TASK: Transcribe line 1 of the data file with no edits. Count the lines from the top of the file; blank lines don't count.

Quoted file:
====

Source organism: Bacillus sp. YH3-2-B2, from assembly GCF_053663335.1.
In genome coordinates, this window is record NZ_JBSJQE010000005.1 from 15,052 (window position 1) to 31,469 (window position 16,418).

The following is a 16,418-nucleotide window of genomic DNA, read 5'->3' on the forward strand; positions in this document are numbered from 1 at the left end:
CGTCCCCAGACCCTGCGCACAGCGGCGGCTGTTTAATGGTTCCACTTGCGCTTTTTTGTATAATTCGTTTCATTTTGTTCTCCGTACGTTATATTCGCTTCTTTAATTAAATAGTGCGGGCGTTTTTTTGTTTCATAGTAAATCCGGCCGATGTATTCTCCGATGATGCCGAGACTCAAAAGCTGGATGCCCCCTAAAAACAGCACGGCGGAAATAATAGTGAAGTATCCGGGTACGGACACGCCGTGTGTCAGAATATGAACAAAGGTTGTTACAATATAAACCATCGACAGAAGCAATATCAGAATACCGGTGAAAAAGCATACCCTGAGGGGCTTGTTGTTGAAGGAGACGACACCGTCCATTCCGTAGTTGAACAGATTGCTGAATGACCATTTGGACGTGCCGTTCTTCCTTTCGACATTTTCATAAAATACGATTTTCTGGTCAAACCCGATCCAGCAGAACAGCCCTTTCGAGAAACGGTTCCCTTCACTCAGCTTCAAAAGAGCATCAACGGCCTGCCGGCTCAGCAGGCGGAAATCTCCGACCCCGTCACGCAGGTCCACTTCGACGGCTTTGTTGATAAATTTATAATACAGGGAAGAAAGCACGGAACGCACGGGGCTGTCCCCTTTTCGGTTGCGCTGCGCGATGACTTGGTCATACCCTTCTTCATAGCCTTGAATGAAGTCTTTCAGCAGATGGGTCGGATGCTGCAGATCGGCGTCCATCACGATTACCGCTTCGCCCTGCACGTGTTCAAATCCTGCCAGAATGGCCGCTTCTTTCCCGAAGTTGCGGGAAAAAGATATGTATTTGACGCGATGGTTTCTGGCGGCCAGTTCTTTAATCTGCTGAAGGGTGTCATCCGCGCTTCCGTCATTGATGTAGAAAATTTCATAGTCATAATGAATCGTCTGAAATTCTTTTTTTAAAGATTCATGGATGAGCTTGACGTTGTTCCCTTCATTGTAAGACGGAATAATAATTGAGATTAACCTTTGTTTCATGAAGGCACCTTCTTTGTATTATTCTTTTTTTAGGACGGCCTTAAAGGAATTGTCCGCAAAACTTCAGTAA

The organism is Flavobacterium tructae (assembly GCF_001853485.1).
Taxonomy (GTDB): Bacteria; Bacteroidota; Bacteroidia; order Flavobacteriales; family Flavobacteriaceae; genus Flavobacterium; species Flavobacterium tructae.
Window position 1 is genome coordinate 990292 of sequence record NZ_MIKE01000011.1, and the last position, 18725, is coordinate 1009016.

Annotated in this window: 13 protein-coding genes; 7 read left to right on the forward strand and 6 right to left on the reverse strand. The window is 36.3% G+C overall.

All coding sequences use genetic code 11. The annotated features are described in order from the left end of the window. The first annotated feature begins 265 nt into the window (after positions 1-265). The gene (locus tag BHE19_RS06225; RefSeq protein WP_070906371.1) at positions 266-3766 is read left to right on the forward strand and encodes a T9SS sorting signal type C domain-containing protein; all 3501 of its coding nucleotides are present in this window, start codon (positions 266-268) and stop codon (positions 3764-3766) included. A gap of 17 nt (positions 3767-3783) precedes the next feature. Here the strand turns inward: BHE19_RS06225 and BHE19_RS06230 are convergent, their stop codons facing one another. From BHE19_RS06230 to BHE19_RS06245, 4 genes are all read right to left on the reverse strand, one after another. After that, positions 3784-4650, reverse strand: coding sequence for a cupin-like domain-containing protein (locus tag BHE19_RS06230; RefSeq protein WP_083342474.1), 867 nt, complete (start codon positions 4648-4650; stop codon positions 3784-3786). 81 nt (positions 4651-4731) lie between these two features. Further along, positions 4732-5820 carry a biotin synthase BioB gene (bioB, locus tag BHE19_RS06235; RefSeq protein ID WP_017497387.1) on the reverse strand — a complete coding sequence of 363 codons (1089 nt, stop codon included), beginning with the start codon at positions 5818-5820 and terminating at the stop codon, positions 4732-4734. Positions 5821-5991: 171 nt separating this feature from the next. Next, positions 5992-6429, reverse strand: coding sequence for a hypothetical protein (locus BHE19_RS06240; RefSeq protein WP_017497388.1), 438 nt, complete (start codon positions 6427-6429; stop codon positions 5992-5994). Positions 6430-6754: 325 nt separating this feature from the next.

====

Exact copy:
Source organism: Bacillus sp. YH3-2-B2, from assembly GCF_053663335.1.